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  1. #1

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    In my understanding rubato means freedom ONLY in the tempo of the music. However it seems to me that when some jazz guitarists play rubato, they also freely add beats to bars. In other words they change the time signature of each bar. Some bars end up being played in 7/4 time, some 5/4 time, some 3/4 time etc.
    Should rubato really include adding and dropping beats to bars? Is that what's commonly understood? Or is it just a display of having bad time.

    PS. Perhaps you can interpret adding beats as playing subdivisions in 4/4 time with fractional tempo increases (playing 4/4 time 1.25 times faster) but that's just too crazy so I'm not going there.
    Last edited by Tal_175; 10-28-2019 at 02:41 PM.

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  3. #2

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    Rubato is a disease of chord melody. More often than not people are trying to hide their lack of groove chops, thinking they sound 'pretty'. It's all BS. Get to the point or don't waste my time. I usually quit listening a tune after a few seconds of rubato. Of course there are some good exceptions. But in general, nah, spare me.

  4. #3

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    rubato should be a pushing and pulling of the tempo so that it equals out to the same amount of time.

    Edit: that said, Barry Harris said rubato for singers should be like a game of "lose/throw off the piano player."
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  5. #4

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    Quote Originally Posted by joe2758 View Post
    rubato should be a pushing and pulling of the tempo so that it equals out to the same amount of time.

    Edit: that said, Barry Harris said rubato for singers should be like a game of "lose/throw off the piano player."
    With singers, yes, it's a different story, but true. Here we talking chord melody though.

  6. #5

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    Hep, do you do any chord melody stuff? I love your playing that I've heard, but haven't heard any solo guitar. Just interested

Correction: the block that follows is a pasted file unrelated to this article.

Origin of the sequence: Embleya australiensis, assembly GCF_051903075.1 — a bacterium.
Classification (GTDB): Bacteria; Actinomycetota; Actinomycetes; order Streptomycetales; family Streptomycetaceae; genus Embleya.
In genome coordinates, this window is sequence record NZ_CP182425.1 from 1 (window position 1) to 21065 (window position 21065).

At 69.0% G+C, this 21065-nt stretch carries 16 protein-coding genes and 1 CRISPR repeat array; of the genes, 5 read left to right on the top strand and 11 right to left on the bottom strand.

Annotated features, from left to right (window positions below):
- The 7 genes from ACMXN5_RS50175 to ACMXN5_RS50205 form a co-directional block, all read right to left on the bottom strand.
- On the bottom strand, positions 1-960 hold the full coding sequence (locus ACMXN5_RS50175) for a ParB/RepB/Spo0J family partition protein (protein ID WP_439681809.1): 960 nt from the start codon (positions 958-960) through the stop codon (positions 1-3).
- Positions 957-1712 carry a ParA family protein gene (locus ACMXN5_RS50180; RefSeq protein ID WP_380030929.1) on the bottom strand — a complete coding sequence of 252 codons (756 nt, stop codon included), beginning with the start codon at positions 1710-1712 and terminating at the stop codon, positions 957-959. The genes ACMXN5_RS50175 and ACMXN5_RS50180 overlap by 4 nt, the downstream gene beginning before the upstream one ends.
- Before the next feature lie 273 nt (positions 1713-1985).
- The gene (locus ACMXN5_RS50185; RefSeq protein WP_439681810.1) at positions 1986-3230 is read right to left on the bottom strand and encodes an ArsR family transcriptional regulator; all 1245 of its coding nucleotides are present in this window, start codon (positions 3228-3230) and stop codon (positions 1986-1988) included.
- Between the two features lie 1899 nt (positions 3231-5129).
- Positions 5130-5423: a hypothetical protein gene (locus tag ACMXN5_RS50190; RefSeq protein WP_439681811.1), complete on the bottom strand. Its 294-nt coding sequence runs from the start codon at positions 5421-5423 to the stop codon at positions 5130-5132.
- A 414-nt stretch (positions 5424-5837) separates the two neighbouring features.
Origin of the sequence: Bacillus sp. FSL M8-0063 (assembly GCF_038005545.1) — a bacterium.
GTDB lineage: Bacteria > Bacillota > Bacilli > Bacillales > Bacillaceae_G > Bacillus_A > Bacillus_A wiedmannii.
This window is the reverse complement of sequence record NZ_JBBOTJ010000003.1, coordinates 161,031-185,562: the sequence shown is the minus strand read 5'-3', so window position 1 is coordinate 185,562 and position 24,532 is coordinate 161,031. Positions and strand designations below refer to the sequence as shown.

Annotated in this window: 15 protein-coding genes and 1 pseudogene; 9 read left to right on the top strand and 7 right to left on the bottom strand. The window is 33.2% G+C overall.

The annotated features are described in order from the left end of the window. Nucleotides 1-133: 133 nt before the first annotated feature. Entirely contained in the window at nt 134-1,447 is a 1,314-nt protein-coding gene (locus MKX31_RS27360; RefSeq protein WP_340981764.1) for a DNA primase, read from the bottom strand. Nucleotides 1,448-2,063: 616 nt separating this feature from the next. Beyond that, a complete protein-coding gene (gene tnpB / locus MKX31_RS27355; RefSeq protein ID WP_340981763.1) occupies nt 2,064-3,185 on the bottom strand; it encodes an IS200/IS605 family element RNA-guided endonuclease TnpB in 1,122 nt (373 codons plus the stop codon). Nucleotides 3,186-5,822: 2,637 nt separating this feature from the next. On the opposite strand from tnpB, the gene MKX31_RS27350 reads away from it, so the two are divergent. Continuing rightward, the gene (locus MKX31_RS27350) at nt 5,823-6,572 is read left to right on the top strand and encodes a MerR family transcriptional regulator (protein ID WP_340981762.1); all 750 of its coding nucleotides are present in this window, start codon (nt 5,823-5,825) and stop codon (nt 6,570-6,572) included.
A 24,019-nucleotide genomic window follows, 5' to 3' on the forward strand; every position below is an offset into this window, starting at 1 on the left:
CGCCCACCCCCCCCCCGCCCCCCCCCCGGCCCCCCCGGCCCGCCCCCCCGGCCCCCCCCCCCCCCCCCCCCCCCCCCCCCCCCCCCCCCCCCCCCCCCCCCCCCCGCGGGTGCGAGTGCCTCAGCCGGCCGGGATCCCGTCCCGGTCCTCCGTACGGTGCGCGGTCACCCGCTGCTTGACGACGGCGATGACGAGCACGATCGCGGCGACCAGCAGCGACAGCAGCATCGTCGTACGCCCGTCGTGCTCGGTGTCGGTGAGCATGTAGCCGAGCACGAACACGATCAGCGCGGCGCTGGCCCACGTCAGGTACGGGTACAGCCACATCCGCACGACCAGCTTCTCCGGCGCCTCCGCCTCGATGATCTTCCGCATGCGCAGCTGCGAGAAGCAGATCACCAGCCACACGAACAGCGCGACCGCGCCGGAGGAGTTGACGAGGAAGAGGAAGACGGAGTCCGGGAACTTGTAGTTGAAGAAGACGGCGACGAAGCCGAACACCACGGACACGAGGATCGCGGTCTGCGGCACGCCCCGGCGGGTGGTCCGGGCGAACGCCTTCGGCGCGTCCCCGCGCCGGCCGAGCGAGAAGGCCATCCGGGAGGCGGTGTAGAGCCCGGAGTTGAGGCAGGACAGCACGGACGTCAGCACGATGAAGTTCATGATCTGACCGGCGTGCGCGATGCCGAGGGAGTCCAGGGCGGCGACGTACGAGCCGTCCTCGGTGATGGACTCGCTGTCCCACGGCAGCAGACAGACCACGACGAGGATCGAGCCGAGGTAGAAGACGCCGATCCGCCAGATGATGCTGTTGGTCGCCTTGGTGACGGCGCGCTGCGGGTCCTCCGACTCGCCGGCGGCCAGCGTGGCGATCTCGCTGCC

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  7. #6

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    Quote Originally Posted by Tal_175 View Post
    In my understanding rubato means freedom ONLY in the tempo of the music. However it seems to me that when some jazz guitarists play rubato, they also freely add beats to bars. In other words they change the time signature of each bar. Some bars end up being played in 7/4 time, some 5/4 time, some 3/4 time etc.
    Should rubato really include adding and dropping beats to bars? Is that what's commonly understood? Or is it just a display of having bad time.

    PS. Perhaps you can interpret adding beats as playing subdivisions in 4/4 time with fractional tempo increases (playing 4/4 time 1.25 times faster) but that's just too crazy so I'm not going there.
    Rubato shouldn't feel like you've dropped or added beats. It should feel like you're pulling at the tempo as a means of expression, the way a singer might. If you're literally adding or dropping beats, that's not rubato. It's what is known as mistachhato, though some prefer the term fucchtupato.

    John
    Last edited by John A.; 10-28-2019 at 07:24 PM.

  8. #7

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    Quote Originally Posted by Hep To The Jive View Post
    Rubato is a disease of chord melody. More often than not people are trying to hide their lack of groove chops, thinking they sound 'pretty'. It's all BS. Get to the point or don't waste my time. I usually quit listening a tune after a few seconds of rubato. Of course there are some good exceptions. But in general, nah, spare me.